Urban Vitality and Urban Design

Does block size matter? The impact of urban design on economic vitality for Chinese cities

With the increasing availability of new data, we aim to alleviate this gap by examining the impact of urban design upon economic vitality for the 286 largest cities in China by looking at a grid of geographical units that are 1 km by 1 km. We use these units and a set of new data (emerging big data and new data that reflecting urban developments and human mobility) to look at the impact of urban form indicators, such as intersection density (urban design), level of mixed use, and access to amenities and transportation, on economic vitality represented by activities using social media data. Our results show that these urban design indicators have a significant and positive relationship with levels of economic vitality for cities at every administrative level. The results contribute to a holistic understanding of how to improve economic vitality in cities across China at a detailed level, particularly at a time when China’s economic growth will depend largely on growth of the service sector in urban areas. We think these results can help decision makers, developers, and planners/designers to improve economic vitality in cities across China.

For more details please see our recent paper entitled "Does block size matter? The impact of urban design on economic vitality for Chinese cities" published at Environment and Planning B (online at CLICK HERE)

Long and Huang 2019 EPB_Vitality.pdf
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Long and Huang 2017 EPB_Vitality PPT_Sli
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Decoding the association between urban streetscape skeletons and urban activities: Experiments in Beijing using Dazhong Dianping data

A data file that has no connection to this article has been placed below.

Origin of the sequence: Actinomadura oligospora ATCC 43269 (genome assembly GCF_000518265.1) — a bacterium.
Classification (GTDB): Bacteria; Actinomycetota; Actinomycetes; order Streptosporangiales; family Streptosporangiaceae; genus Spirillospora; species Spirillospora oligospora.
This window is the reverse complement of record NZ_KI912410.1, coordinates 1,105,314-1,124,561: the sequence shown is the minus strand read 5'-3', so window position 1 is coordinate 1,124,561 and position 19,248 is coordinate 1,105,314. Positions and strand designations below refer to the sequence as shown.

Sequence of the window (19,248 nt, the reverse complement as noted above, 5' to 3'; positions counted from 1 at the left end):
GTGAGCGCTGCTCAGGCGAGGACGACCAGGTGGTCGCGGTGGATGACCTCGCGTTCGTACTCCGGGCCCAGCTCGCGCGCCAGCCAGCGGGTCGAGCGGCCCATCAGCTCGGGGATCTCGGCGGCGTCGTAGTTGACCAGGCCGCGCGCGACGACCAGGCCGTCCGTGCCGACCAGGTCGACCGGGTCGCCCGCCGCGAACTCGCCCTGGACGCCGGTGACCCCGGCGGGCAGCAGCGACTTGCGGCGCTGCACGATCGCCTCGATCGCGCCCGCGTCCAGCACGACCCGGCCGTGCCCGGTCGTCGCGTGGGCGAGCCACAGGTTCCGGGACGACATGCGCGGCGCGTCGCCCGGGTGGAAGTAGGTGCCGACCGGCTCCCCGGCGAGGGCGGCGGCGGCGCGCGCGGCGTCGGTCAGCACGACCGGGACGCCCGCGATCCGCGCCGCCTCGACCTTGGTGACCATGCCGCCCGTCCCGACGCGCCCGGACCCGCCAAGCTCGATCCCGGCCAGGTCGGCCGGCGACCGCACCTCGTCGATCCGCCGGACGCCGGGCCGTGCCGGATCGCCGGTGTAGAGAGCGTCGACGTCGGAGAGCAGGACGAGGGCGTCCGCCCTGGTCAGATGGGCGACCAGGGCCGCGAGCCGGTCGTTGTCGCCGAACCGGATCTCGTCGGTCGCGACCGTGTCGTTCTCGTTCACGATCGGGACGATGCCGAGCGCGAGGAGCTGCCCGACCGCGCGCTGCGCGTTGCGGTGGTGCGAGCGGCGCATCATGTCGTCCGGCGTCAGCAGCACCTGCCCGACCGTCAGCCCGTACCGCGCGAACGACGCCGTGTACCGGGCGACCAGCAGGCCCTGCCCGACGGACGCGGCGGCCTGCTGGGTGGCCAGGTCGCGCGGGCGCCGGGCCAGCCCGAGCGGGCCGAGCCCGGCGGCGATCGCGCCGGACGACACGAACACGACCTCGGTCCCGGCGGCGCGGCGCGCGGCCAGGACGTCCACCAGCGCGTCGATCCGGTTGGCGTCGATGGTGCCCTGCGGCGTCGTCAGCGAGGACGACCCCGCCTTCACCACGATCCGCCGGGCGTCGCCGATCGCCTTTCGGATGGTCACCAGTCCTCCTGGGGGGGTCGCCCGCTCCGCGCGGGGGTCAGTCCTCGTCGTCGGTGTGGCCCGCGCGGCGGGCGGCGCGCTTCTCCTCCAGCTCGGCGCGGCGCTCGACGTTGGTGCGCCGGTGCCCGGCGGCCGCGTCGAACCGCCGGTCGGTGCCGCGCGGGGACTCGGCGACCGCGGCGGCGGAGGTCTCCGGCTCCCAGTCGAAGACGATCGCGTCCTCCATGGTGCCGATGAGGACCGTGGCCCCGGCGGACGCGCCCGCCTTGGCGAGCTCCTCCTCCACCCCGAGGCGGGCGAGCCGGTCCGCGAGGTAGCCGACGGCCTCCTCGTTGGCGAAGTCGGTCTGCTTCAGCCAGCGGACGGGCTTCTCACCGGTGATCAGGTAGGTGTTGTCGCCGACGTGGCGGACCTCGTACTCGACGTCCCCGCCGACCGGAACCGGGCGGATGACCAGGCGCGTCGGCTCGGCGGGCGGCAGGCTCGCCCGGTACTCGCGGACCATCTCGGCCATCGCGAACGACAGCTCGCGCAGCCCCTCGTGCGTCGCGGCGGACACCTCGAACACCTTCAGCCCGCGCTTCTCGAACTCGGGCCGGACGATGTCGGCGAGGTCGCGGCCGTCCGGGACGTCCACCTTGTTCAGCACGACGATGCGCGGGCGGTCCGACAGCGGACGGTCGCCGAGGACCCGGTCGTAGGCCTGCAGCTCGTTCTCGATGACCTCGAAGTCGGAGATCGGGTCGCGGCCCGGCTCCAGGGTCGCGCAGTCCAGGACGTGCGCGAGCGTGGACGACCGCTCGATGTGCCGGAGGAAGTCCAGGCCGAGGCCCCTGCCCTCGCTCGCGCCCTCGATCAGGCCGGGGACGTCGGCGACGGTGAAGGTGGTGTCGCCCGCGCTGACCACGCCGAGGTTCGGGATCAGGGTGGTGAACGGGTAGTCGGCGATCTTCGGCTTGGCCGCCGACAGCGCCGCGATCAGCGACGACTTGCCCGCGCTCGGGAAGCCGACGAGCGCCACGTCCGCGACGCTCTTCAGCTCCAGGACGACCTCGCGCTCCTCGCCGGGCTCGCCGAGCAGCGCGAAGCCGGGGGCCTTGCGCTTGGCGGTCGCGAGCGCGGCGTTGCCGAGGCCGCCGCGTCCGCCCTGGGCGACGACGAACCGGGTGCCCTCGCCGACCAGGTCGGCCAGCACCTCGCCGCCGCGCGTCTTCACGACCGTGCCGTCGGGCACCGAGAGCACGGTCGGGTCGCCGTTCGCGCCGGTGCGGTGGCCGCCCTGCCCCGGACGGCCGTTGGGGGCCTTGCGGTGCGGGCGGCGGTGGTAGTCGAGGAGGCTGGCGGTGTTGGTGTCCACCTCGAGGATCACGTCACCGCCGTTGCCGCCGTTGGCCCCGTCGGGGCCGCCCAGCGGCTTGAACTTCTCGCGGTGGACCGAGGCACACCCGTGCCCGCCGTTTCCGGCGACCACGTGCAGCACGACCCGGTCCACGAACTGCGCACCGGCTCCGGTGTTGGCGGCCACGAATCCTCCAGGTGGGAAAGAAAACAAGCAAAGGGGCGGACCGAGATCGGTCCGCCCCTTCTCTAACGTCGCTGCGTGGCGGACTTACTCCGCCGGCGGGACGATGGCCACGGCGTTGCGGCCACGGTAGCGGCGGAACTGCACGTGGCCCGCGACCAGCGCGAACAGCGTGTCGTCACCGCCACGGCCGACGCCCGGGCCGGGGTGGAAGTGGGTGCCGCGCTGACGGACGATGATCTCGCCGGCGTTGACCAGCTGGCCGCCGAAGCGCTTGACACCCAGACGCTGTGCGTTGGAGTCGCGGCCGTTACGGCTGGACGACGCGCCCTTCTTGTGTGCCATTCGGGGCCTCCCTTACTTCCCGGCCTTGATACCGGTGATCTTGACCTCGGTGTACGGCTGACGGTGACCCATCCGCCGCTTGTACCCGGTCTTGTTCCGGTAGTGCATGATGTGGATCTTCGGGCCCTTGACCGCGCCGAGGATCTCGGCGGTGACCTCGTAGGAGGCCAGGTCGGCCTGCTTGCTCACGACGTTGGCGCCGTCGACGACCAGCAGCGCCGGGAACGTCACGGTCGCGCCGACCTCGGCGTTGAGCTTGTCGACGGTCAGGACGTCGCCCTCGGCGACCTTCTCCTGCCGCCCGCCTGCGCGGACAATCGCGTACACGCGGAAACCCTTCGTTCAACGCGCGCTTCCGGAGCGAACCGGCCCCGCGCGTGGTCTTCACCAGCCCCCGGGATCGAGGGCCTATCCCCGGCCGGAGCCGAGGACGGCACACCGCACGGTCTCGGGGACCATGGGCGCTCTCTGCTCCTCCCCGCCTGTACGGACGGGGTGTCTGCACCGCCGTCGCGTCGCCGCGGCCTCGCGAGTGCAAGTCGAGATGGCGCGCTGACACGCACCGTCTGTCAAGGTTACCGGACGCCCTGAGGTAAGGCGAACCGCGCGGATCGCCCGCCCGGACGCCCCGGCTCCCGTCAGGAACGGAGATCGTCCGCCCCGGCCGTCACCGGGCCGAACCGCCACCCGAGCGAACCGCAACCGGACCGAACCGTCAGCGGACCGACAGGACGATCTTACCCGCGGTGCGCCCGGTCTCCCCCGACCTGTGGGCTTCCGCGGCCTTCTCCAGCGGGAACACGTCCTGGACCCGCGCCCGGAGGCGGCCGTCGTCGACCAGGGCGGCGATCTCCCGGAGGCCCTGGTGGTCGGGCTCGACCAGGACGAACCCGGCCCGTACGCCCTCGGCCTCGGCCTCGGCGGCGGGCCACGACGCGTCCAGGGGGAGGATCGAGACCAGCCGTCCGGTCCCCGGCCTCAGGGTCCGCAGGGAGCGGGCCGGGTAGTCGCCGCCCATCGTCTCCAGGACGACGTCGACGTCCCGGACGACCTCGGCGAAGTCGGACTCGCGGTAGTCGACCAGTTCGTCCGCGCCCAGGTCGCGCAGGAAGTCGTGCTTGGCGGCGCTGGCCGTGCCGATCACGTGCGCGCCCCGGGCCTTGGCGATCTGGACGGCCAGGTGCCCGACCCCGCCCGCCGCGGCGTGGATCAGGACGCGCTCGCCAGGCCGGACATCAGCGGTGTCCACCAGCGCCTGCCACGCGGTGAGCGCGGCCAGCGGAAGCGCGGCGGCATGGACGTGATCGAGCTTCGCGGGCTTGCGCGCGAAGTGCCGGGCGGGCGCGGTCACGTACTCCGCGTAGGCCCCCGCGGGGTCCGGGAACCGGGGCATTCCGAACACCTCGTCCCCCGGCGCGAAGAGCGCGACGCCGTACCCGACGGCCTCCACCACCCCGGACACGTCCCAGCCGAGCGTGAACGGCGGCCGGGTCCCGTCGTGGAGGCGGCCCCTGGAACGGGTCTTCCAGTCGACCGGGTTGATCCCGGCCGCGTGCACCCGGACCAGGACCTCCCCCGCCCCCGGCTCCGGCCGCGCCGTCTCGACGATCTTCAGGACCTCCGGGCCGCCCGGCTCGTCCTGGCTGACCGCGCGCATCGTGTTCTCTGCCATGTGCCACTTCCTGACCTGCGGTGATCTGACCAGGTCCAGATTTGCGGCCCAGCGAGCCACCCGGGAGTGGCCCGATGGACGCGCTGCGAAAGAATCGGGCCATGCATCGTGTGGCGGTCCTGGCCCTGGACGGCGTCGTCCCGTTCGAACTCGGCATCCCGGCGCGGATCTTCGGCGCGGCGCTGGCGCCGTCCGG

The essential role of urban streetscape skeletons in fostering vibrant streets has been repeatedly emphasized. However, most research focused on the macro-scale or mesoscale urban form or measuring streetscape skeletons using quantitative methods, failing to systematically examine the relationship between the street-level urban form with urban activities. This study took street segments as the analytic unit to analyze the relationship between  streetscape skeletons and urban activities represented by the density of online reviews on the Dazhong Dianping by  controlling other built environments. Using models like Multiple Linear Regression, Spatial Lag Model, and Random  Forest Regression, the result suggested that when conducting activities, people preferred the strengths of the street  but ignored its weaknesses. The findings demonstrated some skeleton indicators associated with urban activities,  such as the width and enclosure of the street and the higher and more continuous buildings on the side of the  streets. Moreover, the result also suggested that some streetscape skeletons, such as cross-section and length, have  differentiated performances for online reviews at different distances to the street centerlines. These findings could help urban designers to rethink the interaction between urban activities and street-level urban form.
Zhang et al 2022 TUS_Dianping.pdf
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